Research suggests that a woman who has had an abortion suffers a mental and emotional struggle in knowing she played a role in her unborn child's death. This suggests that she might have been happier to have allowed her child to be born.

Peadar O'Maolain

Tullamore, Co Offaly

With the greatest of respect to Tracy Harkin and her daughter, I cannot help but feel that Ms Harkin's article 'Why doesn't Sabina Higgins respect the right to life of my nine-year-old daughter?' (Irish Independent, May 11) misses the point.

No one is questioning or threatening the life of her nine-year old.

I am delighted that Ms Harkin's daughter is loved and happy. But just because carrying her pregnancy to term was the right thing for Ms Harkin, doesn't make it the right thing for others. And it certainly doesn't give her a right to force her choice on others.

For many women faced with a pregnancy where the foetus has been diagnosed with a "fatal foetal abnormality" it is an "outrage" that they are forced to carry their pregnancy to term.

Those who call for the legalisation of abortion are not calling for abortion to be enforced on people like Ms Harkin, or on anyone at all. They are not calling for abortion, they are calling for the right to choose whether or not to have an abortion.

The ability to choose to end one's pregnancy is fundamental to the bodily integrity, health and basic human dignity of women and does nothing to threaten people like Ms Harkin's nine-year old.

April Duff

Portobello Harbour, Dublin 8

Shatter has been wronged

Now, I may be among many others who are not fans of Alan Shatter.

However, fair play is called for and the O'Higgins Report clearly vindicates the former Justice Minister.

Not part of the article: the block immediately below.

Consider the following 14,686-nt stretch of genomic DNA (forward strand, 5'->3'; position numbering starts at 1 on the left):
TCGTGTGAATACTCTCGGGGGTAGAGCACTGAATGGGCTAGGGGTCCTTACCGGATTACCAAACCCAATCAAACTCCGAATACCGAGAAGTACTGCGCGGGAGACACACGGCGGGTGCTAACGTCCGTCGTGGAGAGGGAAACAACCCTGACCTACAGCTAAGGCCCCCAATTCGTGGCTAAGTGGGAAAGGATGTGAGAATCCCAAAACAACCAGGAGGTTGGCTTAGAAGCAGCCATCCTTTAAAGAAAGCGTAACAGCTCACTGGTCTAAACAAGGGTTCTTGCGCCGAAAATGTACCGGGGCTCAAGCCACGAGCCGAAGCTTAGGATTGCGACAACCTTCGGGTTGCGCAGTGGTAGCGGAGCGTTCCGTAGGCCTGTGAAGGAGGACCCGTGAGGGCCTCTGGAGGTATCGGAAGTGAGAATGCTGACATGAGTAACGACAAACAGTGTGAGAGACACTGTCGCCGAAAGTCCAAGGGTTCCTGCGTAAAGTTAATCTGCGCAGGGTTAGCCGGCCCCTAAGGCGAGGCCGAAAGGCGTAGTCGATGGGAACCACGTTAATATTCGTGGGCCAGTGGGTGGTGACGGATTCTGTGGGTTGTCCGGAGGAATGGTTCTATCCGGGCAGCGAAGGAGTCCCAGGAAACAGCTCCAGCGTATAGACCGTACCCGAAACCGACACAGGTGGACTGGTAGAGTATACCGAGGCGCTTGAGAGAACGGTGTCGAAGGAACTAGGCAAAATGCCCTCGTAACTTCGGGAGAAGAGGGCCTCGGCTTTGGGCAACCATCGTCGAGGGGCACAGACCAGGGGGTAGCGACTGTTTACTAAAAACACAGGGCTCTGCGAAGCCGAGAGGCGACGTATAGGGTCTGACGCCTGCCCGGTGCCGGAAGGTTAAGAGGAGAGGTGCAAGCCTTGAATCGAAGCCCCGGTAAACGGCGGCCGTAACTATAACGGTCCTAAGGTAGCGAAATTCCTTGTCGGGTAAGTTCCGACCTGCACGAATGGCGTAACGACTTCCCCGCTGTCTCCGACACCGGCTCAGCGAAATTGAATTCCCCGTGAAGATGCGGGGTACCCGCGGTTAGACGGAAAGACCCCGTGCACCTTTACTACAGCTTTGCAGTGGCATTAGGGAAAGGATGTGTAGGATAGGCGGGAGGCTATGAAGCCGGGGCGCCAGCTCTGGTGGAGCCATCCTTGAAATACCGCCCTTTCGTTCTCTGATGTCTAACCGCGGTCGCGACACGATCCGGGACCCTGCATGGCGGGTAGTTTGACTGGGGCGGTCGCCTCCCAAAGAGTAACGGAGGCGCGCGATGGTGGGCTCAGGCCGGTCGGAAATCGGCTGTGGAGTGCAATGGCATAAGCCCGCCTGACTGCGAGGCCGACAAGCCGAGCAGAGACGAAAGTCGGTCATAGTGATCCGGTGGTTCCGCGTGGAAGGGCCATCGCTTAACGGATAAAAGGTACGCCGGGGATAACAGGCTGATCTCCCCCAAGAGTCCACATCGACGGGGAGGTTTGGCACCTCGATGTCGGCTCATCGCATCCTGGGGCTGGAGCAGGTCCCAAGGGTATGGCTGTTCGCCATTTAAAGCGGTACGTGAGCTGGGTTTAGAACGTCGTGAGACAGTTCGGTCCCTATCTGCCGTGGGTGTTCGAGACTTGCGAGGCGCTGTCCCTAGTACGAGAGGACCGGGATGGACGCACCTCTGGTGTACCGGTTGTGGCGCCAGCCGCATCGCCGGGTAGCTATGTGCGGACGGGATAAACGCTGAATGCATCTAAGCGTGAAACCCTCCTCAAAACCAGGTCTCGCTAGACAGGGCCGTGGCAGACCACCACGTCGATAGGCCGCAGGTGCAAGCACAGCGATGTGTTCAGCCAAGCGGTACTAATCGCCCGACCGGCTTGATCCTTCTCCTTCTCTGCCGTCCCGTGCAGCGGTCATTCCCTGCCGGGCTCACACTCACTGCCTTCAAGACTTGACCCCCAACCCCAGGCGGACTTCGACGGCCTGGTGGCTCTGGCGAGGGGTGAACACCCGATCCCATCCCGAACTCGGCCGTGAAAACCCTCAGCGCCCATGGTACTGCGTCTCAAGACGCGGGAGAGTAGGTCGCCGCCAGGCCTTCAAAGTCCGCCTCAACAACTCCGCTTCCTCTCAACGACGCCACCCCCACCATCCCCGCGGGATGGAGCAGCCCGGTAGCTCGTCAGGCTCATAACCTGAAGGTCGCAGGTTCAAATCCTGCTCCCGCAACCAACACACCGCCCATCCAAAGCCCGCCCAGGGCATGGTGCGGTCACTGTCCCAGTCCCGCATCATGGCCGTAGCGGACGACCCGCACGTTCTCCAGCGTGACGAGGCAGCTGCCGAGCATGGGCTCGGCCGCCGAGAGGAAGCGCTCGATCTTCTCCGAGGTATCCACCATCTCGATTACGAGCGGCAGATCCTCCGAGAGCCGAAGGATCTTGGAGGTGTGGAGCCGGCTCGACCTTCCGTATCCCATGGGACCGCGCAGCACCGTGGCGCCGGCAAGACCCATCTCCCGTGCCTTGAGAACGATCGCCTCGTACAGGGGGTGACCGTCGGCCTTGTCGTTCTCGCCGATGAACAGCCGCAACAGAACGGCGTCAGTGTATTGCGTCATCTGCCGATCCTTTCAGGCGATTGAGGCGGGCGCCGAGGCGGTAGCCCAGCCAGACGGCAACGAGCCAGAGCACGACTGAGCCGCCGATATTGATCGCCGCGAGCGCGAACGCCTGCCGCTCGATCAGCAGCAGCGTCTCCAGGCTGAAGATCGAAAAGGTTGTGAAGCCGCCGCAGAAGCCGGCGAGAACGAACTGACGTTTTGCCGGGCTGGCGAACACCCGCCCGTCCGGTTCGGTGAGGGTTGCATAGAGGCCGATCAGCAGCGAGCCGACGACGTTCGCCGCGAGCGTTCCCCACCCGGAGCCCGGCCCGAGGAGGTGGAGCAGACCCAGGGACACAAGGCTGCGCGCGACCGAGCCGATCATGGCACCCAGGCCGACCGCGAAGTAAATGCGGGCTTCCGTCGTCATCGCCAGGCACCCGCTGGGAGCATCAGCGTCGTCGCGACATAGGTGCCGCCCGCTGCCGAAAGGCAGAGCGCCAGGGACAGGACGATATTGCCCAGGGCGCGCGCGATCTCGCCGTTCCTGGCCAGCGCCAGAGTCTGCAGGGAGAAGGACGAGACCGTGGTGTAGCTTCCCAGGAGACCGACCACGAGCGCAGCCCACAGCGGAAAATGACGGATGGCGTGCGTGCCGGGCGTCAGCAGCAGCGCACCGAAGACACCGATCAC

The man has been wronged and continues to be wronged by his own, in that whilst the Fine Gael Government accepts its findings, it will not offer an apology to Mr Shatter or alter Dáil records.

This is unjust and wrong.

One way to ensure he gets justice is for Mr Shatter to resign the Government whip and thus erode the Government's 'majority'.

The very threat of this might be enough to inject some humility into the new Government and remind it that the good old days are officially over.

Killian Brennan

Malahide Road, Dublin 17

Scrapping history

The recent discovery of the Dublin Metropolitan Police files for the 1913 Lockout is not surprising.

Back in the 1940 and '50s, when I was a schoolboy visiting Dublin, a friend of my uncle's, a Garda Sergeant, told me of his early duties while stationed in Rathmines to service the part-time station in Terenure. One day, in the late 1930s, to pass time, he opened a large metal cabinet and found old duty books going back to the 1800s.

In one, he found details of the arrest of his grandfather, a blacksmith, for being drunk and disorderly. It took six constables to restrain him. Those books were later scrapped as waste paper.

Decades later, when I was living in the UK in the 1960s, I contacted Her Majesty's Stationery Office (HMSO) looking for some Irish record books, which should have been returned to London after the Treaty. I received the response, "Oh, we offered our stock to the Irish Stationary Office during the war, to avoid the Blitz, but were told to dump them".

Since then, I have often, quietly, thanked them, as the scarcity value of such records has been quite rewarding.

Cal Hyland

Clasheen, Co Cork

Irish Independent